Manatee Sheriff Brad Steube makes his case against medical marijuana

kirby@bradenton.comJuly 12, 2014 

MANATEE-- Manatee Sheriff Brad Steube called again on county residents to vote against the legalization of medical marijuana on the Nov. 4 ballot during Friday's Chamber of Commerce breakfast.

Steube has spoken out against the medical marijuana ballot measure, also known as Amendment 2, many times in the past few months.

At the breakfast at the Bradenton Country Club, he went through the amendment language line by line, bringing up possible issues law enforcement and employers might have should the amendment pass.

Steube's main issues with the amendment include broad language that leaves too much to interpretation, law enforcement difficulties and a possible situation similar to what was seen with Florida pill mills a few years ago.

Steube said the ballot's language allows doctors to recommend marijuana use

for any medical condition, which in other states has included anorexia, migraines and back and throat pain, in addition to debilitating diseases such as cancer or Parkinson's Disease.

"Should this amendment pass, there will be doctors in our community that will recommend medical marijuana for other conditions" besides debilitating diseases, Steube said. "If you have someone that you love that is under the age of 18, that person can go to these doctors and get a recommendation for medical marijuana. These are your children and grandchildren that will have access."

Jessica Spencer, statewide coalition director for Vote No on 2, a group against the amendment, said the lack of age requirement is unique to this ballot measure.

"We are the only state out of 22 or 23 states to have medical marijuana that does not require an age," said Spencer, who also was at the breakfast. "And because the privacy piece is written in there, it actually requires no parental consent whatsoever to get marijuana."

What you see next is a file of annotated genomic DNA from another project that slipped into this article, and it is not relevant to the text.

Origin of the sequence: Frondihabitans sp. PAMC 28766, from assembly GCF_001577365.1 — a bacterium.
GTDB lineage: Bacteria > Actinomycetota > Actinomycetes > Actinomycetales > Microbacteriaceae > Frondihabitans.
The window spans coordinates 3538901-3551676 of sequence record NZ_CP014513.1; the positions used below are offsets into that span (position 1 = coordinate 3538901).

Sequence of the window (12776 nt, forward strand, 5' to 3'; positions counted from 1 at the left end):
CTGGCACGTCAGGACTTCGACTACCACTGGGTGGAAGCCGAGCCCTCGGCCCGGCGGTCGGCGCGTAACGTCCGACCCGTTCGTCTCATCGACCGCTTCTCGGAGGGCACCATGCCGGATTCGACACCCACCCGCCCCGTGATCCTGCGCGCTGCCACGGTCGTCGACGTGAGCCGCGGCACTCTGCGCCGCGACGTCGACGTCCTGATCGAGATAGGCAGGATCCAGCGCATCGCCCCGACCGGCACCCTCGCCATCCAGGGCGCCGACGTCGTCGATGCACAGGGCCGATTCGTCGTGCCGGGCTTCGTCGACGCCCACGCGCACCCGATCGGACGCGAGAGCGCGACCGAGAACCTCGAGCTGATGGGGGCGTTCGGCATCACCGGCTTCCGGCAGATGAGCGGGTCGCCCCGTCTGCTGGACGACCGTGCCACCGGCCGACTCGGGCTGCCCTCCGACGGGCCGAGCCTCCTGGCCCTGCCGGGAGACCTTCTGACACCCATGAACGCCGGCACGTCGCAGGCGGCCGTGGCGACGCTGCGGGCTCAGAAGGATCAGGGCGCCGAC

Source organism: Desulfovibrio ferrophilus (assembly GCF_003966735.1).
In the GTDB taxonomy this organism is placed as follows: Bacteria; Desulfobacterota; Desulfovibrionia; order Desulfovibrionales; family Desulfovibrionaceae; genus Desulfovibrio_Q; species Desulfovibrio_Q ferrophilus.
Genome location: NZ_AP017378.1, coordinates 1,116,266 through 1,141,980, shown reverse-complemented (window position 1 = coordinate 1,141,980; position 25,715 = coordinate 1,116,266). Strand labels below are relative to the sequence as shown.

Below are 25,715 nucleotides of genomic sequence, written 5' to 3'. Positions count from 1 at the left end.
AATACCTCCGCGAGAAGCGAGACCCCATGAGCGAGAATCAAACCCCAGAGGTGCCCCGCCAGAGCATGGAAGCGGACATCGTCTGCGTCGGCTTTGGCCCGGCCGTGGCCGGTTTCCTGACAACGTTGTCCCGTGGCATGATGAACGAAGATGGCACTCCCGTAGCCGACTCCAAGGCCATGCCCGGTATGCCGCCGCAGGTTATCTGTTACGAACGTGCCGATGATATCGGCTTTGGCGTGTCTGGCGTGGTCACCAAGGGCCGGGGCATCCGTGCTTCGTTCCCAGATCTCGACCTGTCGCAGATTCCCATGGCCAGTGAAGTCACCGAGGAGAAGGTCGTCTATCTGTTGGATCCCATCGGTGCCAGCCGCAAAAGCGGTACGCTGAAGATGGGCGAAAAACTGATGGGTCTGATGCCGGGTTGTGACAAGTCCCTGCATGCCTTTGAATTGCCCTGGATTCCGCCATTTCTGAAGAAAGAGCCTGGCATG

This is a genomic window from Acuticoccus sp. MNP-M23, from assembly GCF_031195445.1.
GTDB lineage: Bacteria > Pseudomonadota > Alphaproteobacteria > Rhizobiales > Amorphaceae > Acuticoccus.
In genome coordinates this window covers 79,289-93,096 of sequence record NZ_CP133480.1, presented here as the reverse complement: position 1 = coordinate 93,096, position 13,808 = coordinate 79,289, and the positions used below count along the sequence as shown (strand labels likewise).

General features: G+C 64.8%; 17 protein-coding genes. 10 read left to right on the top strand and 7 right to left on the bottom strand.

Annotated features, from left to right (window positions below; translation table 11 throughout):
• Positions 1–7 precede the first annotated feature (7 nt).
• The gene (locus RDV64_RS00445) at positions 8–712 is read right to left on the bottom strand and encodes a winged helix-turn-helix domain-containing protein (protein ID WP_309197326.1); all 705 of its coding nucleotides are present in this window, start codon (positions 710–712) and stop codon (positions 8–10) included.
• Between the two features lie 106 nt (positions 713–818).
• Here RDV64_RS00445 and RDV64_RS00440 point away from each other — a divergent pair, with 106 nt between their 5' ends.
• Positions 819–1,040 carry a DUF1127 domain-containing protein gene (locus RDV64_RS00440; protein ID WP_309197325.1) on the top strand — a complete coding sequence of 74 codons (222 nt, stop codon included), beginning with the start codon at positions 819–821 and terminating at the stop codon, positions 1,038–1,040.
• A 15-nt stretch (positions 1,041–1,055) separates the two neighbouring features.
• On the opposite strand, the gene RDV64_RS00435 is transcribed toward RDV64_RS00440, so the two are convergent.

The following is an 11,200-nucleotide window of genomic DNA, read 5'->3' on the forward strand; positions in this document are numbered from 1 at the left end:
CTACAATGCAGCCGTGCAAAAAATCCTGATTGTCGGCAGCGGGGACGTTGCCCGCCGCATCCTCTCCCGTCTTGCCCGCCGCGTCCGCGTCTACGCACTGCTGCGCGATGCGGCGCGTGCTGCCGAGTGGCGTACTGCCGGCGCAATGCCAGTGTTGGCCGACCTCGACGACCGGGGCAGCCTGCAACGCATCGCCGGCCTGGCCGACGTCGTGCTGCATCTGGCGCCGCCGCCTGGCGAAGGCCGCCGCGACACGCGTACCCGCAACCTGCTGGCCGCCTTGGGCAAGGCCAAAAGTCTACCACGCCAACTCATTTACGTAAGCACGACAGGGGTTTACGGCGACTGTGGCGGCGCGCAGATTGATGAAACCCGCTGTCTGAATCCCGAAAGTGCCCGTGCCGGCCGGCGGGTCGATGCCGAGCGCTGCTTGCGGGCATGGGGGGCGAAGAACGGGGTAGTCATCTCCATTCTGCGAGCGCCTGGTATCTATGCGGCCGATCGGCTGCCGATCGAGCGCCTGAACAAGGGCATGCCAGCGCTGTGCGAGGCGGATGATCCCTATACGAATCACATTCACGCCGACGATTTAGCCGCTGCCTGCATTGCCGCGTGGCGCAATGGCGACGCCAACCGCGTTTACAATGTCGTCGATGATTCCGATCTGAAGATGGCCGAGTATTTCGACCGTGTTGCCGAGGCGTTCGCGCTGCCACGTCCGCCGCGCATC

Steube also said it would be difficult for employers to enforce anti-drug policies. He said employees could show up to work under the influence of marijuana and an employer could choose to have them tested. But current tests for the drug can only tell if it has been consumed sometime in the last 30 days, not whether an individual is currently high.

"If you're authorized to use medical marijuana, you do not have to notify your employer. How many people will be under the influence of medical marijuana at work? And you're not even going to know it," Steube said. "They could be in charge of your children and grandchildren at the daycare, they could be a teacher at a school, a school bus driver, your surgeon, the paramedic on the ambulance or the law enforcement officer responding to a call for service at your house."

Steube said officers in the 22 states that have already legalized medical marijuana face many law enforcement challenges, and that his agency is already being sued by a Manatee couple for confiscating their marijuana before the drug has even been legalized.

Cathy and Bob Jordan, of Parrish, long-time supporters of legalizing what they adamantly call "cannabis," not marijuana, say they have the only legal cannabis garden in Florida. The legal status is due to Cathy's condition, according to the Jordans, saying that if she didn't smoke regularly, her Lou Gehrig's Disease would kill her.

"It keeps her alive," Bob said. "If she stops smoking it, then within a week her twitching comes back, she can't eat and her face would get numb. Something about the drug keeps her disease at bay."

In February 2013, deputies confiscated 23 marijuana plants from the Jordans, which fully developed are valued between $1,200 and $1,500, the Herald has reported. They filed a lawsuit over the worth of the cannabis plants, but Bob Jordan said he hasn't heard anything about it in more than six months.

Jordan said he suffers Post Traumatic Stress Disorder from his time serving in Vietnam, and that he has read multiple reports that cannabis helps victims of PTSD and cuts down on the amount of sufferers who commit suicide.

"Is it or isn't it medicine?" he asked. "That's the bottom line."

But people such as Spencer aren't convinced, and believe medical marijuana should at least not be approved under the amendment's current language.

"A 'yes' vote on this language is forever," she said. "A 'no' is for not right now."

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